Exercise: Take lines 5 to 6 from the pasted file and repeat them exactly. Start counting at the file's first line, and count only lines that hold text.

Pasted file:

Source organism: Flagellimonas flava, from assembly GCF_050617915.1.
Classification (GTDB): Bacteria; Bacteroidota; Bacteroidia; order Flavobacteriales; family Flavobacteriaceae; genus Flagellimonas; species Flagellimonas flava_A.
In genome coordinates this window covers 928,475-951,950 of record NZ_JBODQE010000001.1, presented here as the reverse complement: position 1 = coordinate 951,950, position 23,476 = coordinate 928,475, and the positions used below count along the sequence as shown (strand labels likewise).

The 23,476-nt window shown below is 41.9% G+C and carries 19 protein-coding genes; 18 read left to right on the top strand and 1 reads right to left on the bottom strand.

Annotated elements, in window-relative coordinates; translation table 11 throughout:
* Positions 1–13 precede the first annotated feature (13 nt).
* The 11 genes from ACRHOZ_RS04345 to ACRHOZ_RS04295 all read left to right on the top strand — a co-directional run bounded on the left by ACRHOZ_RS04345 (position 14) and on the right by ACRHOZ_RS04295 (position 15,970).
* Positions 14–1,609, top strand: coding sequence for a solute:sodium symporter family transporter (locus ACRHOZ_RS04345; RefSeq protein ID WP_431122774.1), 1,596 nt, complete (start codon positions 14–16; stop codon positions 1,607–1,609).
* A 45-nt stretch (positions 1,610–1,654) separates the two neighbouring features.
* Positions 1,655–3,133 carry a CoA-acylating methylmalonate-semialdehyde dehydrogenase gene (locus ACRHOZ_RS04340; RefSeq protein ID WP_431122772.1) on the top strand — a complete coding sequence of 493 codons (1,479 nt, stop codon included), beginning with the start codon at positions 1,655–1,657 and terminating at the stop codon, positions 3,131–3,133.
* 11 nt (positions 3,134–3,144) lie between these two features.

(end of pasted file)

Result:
Annotated elements, in window-relative coordinates; translation table 11 throughout:
* Positions 1–13 precede the first annotated feature (13 nt).